John Dunbar re-reads Thor (Journey Into Mystery 83 and up)

Thor debuted in Journey Into Mystery 83, cover-dated August 1962.  This was, of course, the very early days of modern Marvel.  The Fantastic Four had only 5 issues under their belts, and the Incredible Hulk had just 2.  JIM was a monthly title (FF and Hulk were bi-monthlies), so Thor was actually the first super-hero headliner to appear every month, beating out Ant-Man by a month.  Spider-Man also debuted in Aug '62, but would have to wait 7 months to get his own magazine.

Of all the Silver Age Marvel books, JIM/Thor seems to get a lot less love and respect than other creations.  That may be because Thor is not really a creation of Jack Kirby and Stan Lee as it is their adaptation of the Thor of Norse myths.  There is one aspect of Marvel's Thor that is possibly borrowed from the Fawcett Captain Marvel, and in some of the early stories, Thor comes across as a poor man's Superman.

In the first year or so, Stan sometimes was credited as the writer, sometimes only the plotter.  It's debatable how much he did or didn't do - it always will be, I suppose - but one thing for sure, he very obviously didn't do the dialogue every issue.  Jack did the pencils on JIM 83-89, 93, and 97, and then was the regular penciller every month starting with 101.  Jack also did the backup feature, Tales of Asgard, starting in JIM 97, a very significant - and excellent - strip on its own.

Inspired by the Baron, I'm going to re-read the Thor stories starting with JIM 83 and give you my thoughts.  I may stop at Kirby's last issue, or I may keep going, I haven't really decided yet.  Like Bob, I'm going to try to be succinct, even though it's not my strong suit - I'm sure I'll be long winded from time to time.  I'm looking forward to what you guys think of these stories as well.

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There's no indication there were ever two different nurses.  The Jane that debuts in JIM 84 is the same Jane throughout the series, as far as I'm concerned.

I've already written about Thor and Loki in the above two threads, in case anyone's interested,  and I have reread the early stories. As for your intriguing observations, here are my opinions and theories, if I may:

  • The cane was Odin's punishment/life lesson/dramatic license. Thor was denied his full powers while his hammer was transformed into a cane. He needed it to be Thor on Earth. The sixty-second time limit gave Thor a real weakness, otherwise he would have been too powerful.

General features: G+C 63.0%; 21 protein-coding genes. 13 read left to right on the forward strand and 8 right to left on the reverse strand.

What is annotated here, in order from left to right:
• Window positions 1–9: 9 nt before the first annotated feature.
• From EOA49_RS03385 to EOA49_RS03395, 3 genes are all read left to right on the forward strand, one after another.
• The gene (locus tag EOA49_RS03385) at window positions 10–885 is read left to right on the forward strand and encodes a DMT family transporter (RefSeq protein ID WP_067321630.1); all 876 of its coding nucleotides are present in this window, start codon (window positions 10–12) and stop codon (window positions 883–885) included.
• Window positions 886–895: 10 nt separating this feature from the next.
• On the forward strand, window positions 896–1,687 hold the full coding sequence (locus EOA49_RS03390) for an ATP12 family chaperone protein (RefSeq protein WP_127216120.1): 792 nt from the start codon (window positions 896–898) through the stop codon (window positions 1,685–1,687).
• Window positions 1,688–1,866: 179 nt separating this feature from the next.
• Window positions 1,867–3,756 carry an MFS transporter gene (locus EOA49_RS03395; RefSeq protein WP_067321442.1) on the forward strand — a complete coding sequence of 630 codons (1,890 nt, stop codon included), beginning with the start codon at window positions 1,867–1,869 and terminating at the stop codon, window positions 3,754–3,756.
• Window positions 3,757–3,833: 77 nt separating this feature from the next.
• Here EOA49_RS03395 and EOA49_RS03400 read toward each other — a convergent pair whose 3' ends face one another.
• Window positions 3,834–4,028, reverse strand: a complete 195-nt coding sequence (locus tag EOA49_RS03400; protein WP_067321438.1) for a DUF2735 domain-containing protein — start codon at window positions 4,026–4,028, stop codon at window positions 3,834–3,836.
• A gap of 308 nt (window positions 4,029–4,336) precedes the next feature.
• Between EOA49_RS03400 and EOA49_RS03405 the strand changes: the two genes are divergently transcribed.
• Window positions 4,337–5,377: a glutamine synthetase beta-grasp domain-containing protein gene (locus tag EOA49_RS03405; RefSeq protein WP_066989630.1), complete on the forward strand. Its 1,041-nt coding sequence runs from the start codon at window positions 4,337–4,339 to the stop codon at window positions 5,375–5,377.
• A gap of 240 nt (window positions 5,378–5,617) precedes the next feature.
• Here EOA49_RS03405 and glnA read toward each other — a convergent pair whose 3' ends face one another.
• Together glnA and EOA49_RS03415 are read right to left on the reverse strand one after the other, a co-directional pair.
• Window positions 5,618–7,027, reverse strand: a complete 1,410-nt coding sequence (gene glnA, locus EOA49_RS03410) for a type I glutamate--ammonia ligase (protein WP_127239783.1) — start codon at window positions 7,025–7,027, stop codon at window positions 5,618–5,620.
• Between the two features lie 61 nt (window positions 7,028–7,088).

• Just imagine if Superman lost his powers every time he put on his glasses!
  • Of course, tapping the cane on the ground for various effects made little sense. He tapped it every time he walked! That's what canes are for!
  • btw, did they ever give an in-story reason why Blake was lame? Was he "born" that way or did he "have" an accident?
  • This just came to me but what if seeing Loki brought back Thor's memories? He never mentions Asgard or Odin until after his first encounter with Loki! Had Loki not confronted Thor on Earth, he might have conquered Asgard without the Thunder God's interference!
  • As for Blake using the cane, perhaps Odin saw him do it, thought that was too easy and took those abilities away? He would do similar things in the future (over and over again!). Naturally the cane would retain its indestructibility.
  • Loki and his pigeons! Funny but they are everywhere in NYC!
  • Did they ever use Loki's water-weakness again?
  • I'm thinking NO but was Don Blake ever seen in Asgard?
  • I might be wrong but by the end of JIM #85, Thor seems to talk about Blake as if he's a different person.

I was always under the impression that all of Thor's specific "Thunder God" powers actually came from his hammer, and without it, he was merely the strongest, bravest & toughest of the Asgardian pantheon.  Has Thor (in the comics) ever been shown using any of his thunder/lightning/wind powers (other than super-breath!) without using his hammer?  Even in the actual mythology, it seems to me that it was always Thor's magic hammer that caused the thunder (sometimes, it was his magic goat cart), and he even needed his magic belt of strength to most effectively wield the hammer.

And was the whole issue of Don Blake ever officially settled?  It seems to me that he just went from a worthy mortal who just happened to find a magic stick to a mortal incarnation forced on Thor to teach him humility (and even then, accounts varied as to whether or not Blake was actually born and grew up mortal, or if he simply materialized full-grown at some med school with false memories of a human childhood), then he was a separate mortal who had apparently been left in suspended animation in that cave after he released Thor, who then took over his life, and the last time I looked, he was now a separate mortal who shares space with Thor in the same way that Rick Jones used to with Mar-Vell, with whichever of them that's not manifesting on Earth at the time able to observe and communicate with the one who is.  My brain hurts.

In the Lee/Bernstein/Sinnott story in Journey into Mystery #92 it's a plot point that in Asgard Thor can remain Thor without his hammer. Likewise in the 1966-67 Ulik/Orikal story Sif prevents Thor's transformation by taking him to Asgard or Trollheim.

From Philip's threads, I found links to two Larry Lieber interviews.  For his JIM stories, he wrote a full script from Stan's plots, so Jack didn't do the art Marvel method style.  It's possible that Jack gave Stan some ideas being as he was a fan of the Norse myths.

Jumping way ahead to answer your question, Dave, when Odin finally explained the Don Blake persona (I don't remember in which issue), he stated (IIRC) that Blake was created with fake memories on his first day of medical school. I've always held to that, regardless of whatever tinkering there might have been later.